In New Brunswick, Sweeney Sees Seeds of a Solution to Atlantic City’s Problems

Senate president celebrates New Brunswick’s building boom, sees redevelopment corporation and public-private initiatives as essential to success

State Senate President Stephen Sweeney visiting a construction site in New Brunswick.
On the same day that Gov. Chris Christie was in Atlantic City to celebrate the opening of a major new retail store, Senate President Stephen Sweeney was 100 miles north touring construction sites in New Brunswick.

Yet Atlantic City was squarely on Sweeney’s mind as he walked through New Brunswick’s downtown, which is benefitting from a building boom in recent years that’s been credited, at least in part, to the efforts of the nonprofit New Brunswick Development Corp.

The New Brunswick model offers hope for Atlantic City, said Sweeney (D-Gloucester), after thousands of jobs have been lost to recent casino closures and other economic problems.

“We’re in a crisis right now, but a fixable one,” he said.

The connection between New Brunswick and Atlantic City was also made last year by the commission Christie has tasked with coming up with ways to revive the latter amid the economic problems. One of its recommendations was to utilize more public-private partnerships and to bring on a nonprofit redevelopment company like New Brunswick’s to oversee the effort.

Such partnerships have provided New Brunswick with a new wellness center that’s serving everyone from students to seniors, the high-rise, mixed-use Gateway building, and new housing for Rutgers University honor students that’s still under construction. In all, since its inception in the 1970s, the New Brunswick Development Corp. has attracted an estimated $2 billion in investment.

One of its success stories is The Heldrich, an award-winning mixed-use building in downtown New Brunswick that houses a hotel, conference center, condominiums, and academic space. It opened in 2007 in what used to be, according to Chris Paladino, the president of the development corporation, a “really tough neighborhood.”

Rehabbing the adjacent 150-year-old Monument Park was also a part of the project, he said.

“We’re pretty proud of this thing,” Paladino said.

The key to such successes, he explained during the tour yesterday, is serving as “the honest broker bringing people together.”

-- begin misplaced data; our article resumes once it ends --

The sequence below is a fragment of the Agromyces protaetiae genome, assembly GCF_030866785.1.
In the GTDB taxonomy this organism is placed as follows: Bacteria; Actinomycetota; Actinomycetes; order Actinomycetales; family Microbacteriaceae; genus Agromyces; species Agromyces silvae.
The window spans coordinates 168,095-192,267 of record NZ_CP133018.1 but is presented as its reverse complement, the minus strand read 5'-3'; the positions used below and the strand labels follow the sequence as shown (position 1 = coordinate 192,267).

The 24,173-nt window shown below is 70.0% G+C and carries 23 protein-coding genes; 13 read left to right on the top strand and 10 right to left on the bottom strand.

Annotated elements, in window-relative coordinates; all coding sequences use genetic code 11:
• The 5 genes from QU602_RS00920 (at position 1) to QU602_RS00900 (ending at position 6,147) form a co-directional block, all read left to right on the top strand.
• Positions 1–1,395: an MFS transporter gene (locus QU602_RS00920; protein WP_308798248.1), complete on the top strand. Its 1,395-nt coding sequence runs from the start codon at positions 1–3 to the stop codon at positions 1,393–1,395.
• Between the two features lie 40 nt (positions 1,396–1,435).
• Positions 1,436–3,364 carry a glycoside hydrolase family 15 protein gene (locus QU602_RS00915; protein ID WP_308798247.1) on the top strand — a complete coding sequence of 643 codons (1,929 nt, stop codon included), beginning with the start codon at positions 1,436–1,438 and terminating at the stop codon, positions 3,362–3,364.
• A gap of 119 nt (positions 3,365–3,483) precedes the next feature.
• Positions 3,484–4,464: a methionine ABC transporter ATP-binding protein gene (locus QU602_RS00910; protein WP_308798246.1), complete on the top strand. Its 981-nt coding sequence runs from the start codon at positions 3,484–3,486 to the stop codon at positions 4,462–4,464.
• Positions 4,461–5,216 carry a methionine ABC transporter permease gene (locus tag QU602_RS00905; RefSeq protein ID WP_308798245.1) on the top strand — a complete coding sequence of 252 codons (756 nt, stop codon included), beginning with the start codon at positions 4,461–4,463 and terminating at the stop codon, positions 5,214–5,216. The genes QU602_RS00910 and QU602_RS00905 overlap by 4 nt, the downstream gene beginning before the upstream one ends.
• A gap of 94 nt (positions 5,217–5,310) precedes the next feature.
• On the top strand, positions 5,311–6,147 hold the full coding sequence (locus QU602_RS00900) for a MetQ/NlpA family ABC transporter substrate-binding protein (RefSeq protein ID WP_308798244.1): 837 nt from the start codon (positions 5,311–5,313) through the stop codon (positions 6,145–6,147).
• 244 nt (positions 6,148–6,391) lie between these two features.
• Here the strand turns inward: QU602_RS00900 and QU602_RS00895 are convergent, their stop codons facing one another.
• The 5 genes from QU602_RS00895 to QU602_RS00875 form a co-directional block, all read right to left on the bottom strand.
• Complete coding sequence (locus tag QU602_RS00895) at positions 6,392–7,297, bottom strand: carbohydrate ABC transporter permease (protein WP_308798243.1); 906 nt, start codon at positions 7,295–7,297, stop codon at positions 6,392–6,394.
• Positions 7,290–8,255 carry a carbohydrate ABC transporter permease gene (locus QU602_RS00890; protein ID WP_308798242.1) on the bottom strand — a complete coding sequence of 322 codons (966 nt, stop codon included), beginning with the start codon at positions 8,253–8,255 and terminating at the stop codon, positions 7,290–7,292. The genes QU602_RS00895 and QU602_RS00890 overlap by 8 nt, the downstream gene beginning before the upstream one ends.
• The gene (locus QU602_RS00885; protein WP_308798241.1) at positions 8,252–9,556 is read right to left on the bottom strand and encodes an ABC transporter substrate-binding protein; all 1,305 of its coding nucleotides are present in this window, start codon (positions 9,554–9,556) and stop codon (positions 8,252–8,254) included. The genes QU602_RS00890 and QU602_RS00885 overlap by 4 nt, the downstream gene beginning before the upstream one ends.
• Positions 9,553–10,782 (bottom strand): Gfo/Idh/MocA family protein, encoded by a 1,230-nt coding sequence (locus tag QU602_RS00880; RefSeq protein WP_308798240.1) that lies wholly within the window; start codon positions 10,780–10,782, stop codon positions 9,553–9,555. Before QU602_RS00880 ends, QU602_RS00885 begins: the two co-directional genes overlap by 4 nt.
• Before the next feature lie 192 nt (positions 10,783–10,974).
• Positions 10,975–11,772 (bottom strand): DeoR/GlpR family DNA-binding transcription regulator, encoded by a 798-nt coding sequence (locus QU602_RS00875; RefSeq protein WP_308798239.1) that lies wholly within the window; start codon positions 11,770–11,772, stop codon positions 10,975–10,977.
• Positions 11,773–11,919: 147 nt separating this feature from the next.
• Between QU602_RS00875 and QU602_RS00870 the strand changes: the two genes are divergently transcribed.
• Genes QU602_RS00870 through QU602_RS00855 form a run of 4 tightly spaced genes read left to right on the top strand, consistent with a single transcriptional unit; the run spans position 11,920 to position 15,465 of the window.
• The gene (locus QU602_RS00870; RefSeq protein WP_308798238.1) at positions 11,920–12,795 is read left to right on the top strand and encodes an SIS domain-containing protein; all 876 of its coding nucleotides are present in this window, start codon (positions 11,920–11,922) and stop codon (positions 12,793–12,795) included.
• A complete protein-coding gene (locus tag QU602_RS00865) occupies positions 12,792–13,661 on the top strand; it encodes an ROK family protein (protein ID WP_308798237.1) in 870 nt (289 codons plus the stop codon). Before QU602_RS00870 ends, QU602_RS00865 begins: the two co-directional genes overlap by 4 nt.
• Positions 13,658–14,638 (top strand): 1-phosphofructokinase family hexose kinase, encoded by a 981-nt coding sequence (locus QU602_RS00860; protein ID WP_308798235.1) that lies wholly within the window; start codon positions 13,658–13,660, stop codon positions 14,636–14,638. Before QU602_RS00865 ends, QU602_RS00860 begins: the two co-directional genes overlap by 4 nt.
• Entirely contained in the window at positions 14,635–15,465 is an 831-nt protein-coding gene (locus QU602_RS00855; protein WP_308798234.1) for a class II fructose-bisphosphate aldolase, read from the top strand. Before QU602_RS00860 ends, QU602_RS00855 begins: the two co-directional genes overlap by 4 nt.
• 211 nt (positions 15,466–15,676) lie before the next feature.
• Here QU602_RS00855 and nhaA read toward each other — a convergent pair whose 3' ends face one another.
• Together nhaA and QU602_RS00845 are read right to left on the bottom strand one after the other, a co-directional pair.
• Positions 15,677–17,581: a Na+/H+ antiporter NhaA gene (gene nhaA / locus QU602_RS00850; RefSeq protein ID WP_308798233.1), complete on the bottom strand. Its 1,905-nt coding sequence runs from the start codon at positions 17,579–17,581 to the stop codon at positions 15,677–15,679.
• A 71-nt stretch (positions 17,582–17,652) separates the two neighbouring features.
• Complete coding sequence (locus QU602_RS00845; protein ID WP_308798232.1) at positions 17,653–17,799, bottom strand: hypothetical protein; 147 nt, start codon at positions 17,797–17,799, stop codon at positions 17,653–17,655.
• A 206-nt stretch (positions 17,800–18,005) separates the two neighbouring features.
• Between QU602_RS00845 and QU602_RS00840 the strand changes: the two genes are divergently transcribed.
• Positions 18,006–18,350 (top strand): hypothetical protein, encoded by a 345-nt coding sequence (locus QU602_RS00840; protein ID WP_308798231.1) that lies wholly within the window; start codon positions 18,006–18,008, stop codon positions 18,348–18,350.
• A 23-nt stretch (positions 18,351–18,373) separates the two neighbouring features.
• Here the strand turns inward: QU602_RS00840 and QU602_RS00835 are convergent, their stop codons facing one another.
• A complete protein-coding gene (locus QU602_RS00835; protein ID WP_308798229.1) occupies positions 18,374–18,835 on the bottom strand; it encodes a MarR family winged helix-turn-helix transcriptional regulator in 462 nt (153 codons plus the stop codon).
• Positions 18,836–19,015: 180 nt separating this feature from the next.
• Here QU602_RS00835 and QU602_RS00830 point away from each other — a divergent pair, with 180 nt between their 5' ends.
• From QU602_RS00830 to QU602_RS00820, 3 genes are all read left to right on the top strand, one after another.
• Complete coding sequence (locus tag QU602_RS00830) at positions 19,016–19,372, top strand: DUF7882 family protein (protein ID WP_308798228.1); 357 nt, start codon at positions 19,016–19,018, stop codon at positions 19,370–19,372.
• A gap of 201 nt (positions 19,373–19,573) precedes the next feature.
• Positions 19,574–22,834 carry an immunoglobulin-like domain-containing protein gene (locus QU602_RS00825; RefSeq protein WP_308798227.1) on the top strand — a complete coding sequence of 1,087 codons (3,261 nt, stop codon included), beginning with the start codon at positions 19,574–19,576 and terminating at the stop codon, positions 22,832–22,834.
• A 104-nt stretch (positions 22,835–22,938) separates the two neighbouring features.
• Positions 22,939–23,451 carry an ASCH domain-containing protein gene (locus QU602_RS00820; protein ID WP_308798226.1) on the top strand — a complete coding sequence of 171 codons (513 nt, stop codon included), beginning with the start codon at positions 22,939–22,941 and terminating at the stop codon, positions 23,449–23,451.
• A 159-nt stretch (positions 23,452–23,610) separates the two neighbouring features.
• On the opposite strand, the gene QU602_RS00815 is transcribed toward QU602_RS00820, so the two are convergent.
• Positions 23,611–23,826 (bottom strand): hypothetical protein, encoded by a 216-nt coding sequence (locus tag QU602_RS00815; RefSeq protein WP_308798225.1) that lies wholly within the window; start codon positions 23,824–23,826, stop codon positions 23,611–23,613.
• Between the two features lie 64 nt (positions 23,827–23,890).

The development company gets involved in everything from financing to leveraging federal and state grants, coordinating efforts that involve organizations like Rutgers, Johnson & Johnson, and the city itself.

New Brunswick Mayor Jim Cahill credited what he called a “teamwork” approach that helped get the city through the last recession.

“We ended up creating 6,500 new jobs here in the city of New Brunswick,” Cahill said. “It’s all a piece of the puzzle.”

And as younger people are now gravitating away from New Jersey’s suburbs to its walkable urban communities, Cahill said New Brunswick’s population has risen from 41,000 to 55,000 over the past 20 years.

Still, Atlantic City lacks a major university like Rutgers, although Galloway-based Stockton University is seeking to expand into the seaside resort, and a major rail station like New Brunswick’s, which is on the busy New Jersey Transit Northeast Corridor line.

[related]But Paladino said Atlantic City has other strengths to work with, including the ocean, beaches, and an existing city grid. And he said he’s already started working with officials in Atlantic City, though neither he nor Sweeney would say yesterday what projects specifically are in the works.

For Sweeney, the key is getting the type of cooperation between the private sector and government that the New Brunswick Development Corp. has been able to foster over the years.

“We’re trying to show people that you can do this,” he said.

Yet right now, finding other areas of agreement when it comes to the Atlantic City recovery has been difficult.

Legislation sponsored by Sweeney that would aid Atlantic City and its remaining casinos, including by allowing them to make payments in lieu of taxes over a 15-year period, has stalled as lawmakers wait to see if Christie is willing to sign it.

And Christie has seated his own team of emergency managers to help guide city government through severe financial problems brought on by revenues losses tied to the casino closures, as wellas broader economic challenges. Atlantic City now has to compete for customers with new casinos that have opened in neighboring states like Pennsylvania and New York.

The emergency managers put forward a preliminary report last month that called for, among other things, layoffs and budget cuts. But Sweeney panned their work.

Christie, meanwhile, has also been promoting the need to diversify Atlantic City’s offerings away from just those focused on gamblers. Along those lines, he was in the resort yesterday evening — after spending part of the day in New Hampshire as he continues to explore running for U.S. president in 2016 — to celebrate the opening of a new Bass Pro Shops store.

The 85,000-square-foot store is the first location in New Jersey for Bass Pro Shops, a major retailer of hunting, fishing, and other outdoor gear.

And despite their disagreements on other parts of the Atlantic City recovery effort, Sweeney — like Christie — also talked yesterday in New Brunswick about the need to move the resort away from one centered only on gambling.

Developing public-private partnerships is one way to do that, and New Brunswick has proven the success of that model with its emphasis on mixed-use developments, Sweeney said.

“They’ve got pieces,” he said of Atlantic City. “That’s what people sell short.’